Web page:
Two questions software product managers must always ask

1) “What is the problem we are trying to solve?”

Ask the internal stakeholders who are pitching new ideas to you, ask this of customers who are asking for new features and repeatedly ask yourself to make sure you are needle1not deviating from it as you are getting caught up in the weeds.

2) Is this going to move the “needle”?

What is the measurable impact solving the problem has and by how much? Which “needle” is this going to move  – sales “needle”? customer satisfaction “needle”? customer support cost “needle”? marketing “needle”?, engineering “needle”? If it is not going to move anything significantly, then it is nothing but a “nice to have” and probably is not worth spending time on. Don’t forget about the opportunity costs when you are pursuing something that is nice to have.

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Image: Courtesy of Winston Motor sports

10 thoughts on “Two questions software product managers must always ask”

  1. You have raised a valid point. I am getting into product development. And the needle question is often asked though I do support the above comment of usability. I believe, there are things that indirectly move the needle and the usability is one of them. Thanks for sharing this thought.

  2. I’ve heard the question “Does it move the needle?” used as an excuse not to do things by Product Managers.

    There are many things in software that are not directly measurable, and in effect, what is being asked is a measurement question.

    Usability is one of those areas where the question “Does it move the needle?” breaks down.

    If a capability is in a product, but is somewhat difficult to use or is not optimally located for access, how much will “the needle” move by making it easier to use or making it more accessible? This unfortunately is the case with a lot of capabilities available in software and the “move the needle” metric fails when considering whether to fix them, as invariably, some missing capability is rated more likey to move the needle than fixing functionality already in the product.

    The two questions you raise are important ones, but Product Managers need a broader context when deciding what to include and exclude in a product release.

    I write about this topic in the article entitled: A house with no front door

    available here:


  3. One key to remember is that moving the needle is a relative thing not an absolute one. The same opportunity with big impact for a small startup could just be a distraction to a larger organization. That doesn’t mean larger companies shouldn’t go after new, (relatively) small opportunities, but they may have to implement creative ways to fund and manage those efforts separate from their core lines of business.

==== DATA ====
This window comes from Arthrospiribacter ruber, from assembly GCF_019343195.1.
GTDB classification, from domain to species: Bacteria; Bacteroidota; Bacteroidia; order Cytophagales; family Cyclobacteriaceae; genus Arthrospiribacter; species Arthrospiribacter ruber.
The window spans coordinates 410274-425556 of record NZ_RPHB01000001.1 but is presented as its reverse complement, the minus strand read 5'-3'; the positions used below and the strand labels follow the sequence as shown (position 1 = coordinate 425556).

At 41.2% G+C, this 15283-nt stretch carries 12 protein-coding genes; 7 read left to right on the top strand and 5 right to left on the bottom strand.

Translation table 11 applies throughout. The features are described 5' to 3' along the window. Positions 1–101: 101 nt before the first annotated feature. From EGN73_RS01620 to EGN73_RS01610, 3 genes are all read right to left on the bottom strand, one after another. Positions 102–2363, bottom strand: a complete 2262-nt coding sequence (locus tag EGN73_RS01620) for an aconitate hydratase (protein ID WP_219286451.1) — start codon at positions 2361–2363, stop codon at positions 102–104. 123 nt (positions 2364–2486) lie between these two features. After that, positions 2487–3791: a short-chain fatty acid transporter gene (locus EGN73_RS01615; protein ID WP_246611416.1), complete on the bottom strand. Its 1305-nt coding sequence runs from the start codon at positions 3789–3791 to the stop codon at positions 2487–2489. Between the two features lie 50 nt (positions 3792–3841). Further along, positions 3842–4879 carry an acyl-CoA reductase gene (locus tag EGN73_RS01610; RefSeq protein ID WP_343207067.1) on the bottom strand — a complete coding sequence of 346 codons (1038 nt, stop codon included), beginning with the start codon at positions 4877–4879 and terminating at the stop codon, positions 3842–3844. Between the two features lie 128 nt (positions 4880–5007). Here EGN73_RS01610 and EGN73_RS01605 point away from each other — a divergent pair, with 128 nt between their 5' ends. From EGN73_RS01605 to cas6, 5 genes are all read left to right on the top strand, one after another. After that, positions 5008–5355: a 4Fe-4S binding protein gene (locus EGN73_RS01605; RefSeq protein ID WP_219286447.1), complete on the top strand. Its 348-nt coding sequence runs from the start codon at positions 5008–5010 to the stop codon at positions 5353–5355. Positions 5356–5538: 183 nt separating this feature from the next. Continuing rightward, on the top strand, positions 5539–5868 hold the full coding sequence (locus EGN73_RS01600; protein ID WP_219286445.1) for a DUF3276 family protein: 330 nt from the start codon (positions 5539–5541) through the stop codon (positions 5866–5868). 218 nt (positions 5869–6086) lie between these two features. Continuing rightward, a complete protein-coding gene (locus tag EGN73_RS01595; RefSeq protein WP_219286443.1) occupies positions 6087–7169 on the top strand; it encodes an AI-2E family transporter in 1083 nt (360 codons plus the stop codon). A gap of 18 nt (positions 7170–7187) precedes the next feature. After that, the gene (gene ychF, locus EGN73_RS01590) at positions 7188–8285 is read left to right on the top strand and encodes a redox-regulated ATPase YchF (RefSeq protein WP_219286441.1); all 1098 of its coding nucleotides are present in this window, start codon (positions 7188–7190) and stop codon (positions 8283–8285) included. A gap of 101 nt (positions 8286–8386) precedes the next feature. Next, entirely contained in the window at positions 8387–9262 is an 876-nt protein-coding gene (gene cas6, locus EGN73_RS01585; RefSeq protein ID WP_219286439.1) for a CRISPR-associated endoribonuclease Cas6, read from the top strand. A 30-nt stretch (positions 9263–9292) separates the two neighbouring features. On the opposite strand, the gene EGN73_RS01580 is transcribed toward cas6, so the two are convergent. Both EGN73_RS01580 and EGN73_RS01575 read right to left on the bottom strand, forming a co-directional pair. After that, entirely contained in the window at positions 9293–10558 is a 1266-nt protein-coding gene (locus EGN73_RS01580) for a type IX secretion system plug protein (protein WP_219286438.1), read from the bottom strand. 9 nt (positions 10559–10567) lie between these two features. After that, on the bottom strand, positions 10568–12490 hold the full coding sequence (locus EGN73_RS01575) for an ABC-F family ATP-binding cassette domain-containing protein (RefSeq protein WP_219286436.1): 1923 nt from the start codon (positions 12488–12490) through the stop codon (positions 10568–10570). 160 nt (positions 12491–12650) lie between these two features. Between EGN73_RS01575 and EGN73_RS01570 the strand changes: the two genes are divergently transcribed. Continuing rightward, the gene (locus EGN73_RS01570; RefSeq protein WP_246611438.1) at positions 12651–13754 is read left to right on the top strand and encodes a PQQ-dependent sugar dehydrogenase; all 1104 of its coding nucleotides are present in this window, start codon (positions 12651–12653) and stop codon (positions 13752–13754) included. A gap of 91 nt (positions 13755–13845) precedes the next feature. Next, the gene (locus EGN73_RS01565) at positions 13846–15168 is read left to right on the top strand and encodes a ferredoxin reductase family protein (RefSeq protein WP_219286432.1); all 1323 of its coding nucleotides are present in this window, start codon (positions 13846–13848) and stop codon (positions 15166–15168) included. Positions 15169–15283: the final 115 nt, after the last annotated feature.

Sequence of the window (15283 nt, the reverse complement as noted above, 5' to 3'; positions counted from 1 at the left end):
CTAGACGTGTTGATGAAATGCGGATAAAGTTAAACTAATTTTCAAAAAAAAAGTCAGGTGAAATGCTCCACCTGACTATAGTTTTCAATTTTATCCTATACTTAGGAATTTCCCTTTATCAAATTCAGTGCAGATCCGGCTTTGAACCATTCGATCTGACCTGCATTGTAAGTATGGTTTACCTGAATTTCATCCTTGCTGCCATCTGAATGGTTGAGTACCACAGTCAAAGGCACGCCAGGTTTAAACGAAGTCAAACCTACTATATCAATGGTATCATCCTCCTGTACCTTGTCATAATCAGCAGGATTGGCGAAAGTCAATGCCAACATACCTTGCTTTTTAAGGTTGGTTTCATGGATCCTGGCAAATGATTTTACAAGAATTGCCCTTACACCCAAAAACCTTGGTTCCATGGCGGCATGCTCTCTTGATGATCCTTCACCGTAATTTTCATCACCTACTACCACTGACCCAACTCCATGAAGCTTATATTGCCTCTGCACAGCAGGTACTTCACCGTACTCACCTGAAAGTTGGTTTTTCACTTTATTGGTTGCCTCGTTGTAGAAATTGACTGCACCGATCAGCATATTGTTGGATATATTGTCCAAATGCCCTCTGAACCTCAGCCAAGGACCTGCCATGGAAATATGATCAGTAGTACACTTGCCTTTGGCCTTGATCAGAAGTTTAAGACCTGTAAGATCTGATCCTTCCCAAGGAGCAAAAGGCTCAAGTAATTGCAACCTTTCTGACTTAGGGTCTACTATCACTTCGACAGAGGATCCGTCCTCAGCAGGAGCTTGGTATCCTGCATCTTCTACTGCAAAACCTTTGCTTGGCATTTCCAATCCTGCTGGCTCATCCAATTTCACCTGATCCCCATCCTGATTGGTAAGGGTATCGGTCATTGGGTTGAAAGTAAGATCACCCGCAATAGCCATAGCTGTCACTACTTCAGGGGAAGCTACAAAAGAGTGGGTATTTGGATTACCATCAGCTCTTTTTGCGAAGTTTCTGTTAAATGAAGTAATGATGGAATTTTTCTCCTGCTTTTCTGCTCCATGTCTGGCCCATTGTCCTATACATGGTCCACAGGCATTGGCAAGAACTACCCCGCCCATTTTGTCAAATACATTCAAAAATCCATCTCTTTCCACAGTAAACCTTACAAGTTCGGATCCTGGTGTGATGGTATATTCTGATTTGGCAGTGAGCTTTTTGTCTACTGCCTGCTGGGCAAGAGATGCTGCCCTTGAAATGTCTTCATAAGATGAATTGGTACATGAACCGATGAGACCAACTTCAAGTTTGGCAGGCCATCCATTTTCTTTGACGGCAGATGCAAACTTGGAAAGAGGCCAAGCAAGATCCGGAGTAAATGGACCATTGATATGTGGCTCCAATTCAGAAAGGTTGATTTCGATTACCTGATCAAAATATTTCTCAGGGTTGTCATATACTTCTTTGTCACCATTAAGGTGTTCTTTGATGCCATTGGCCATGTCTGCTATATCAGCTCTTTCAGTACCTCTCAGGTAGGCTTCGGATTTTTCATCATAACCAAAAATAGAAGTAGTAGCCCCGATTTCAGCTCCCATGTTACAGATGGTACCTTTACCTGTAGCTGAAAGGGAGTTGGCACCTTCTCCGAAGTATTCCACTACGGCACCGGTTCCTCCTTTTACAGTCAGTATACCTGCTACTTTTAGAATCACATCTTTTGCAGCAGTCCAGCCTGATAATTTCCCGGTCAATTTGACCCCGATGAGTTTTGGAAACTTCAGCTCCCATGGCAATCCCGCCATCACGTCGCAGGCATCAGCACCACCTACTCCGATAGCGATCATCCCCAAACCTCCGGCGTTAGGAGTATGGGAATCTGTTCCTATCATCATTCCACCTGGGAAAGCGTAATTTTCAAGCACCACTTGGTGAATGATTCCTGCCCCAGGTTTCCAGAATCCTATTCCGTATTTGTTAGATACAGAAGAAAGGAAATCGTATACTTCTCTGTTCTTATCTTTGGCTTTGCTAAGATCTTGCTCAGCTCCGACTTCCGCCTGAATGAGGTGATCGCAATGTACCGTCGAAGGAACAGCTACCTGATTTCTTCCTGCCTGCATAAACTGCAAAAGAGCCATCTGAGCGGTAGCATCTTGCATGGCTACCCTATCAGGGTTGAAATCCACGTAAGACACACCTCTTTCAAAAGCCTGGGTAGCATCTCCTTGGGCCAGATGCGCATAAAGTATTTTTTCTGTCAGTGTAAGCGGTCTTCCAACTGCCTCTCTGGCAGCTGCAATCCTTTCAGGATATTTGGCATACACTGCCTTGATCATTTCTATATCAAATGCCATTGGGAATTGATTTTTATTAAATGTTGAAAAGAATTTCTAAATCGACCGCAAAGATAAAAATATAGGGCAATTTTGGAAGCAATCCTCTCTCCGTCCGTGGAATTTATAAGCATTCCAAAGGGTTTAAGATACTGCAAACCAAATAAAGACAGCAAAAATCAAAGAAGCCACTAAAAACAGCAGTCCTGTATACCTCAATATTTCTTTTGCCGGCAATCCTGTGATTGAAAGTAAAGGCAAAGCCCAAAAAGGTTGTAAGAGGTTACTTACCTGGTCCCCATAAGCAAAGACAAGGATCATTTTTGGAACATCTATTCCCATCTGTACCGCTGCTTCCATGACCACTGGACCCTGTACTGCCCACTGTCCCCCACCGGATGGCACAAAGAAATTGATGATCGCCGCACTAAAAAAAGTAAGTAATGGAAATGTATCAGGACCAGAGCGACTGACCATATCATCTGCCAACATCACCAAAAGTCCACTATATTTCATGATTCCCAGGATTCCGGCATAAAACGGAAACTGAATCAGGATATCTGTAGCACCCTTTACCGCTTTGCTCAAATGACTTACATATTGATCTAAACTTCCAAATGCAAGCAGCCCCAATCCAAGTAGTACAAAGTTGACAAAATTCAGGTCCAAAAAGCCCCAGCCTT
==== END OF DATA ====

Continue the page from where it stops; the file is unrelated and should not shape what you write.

4. If the product manager is clear about the direction of the product, then he/she is convinced that it is going to move the needle for the customer.

  5. Good questions, but you forgot one point. Not only do we need to ask these questions when we are starting a project, but we need to make sure that we keep asking them.

    Things change quickly and if we don’t keep up and keep asking the key questions, we may end up solving problems that no longer need to be solved…!

    – Dr. Jim Anderson
    The Accidental PM Blog
    “Home Of The Billion Dollar Product Manager”

  6. John,

    Good point on the customer attrition needle. But one thing to watch out for is the threat that customers will walk if they don’t have a particular feature. As product managers, we should make sure that we really get to know the problem by engaging with the customer, because often customers propose solutions.

    Thanks for your comments.


  7. In the pressure of daily work, it is too easy to loose track of these basic and common sense questions. Although a product manager on my team always says, “common sense is the least common resource on the planet”

  8. Interesting thought about the needle..good way to stay focused. However, don’t forget the customer attrition needle–those customers leaving your product because of something it doesn’t do but which they want, or because of something it does but shouldn’t.

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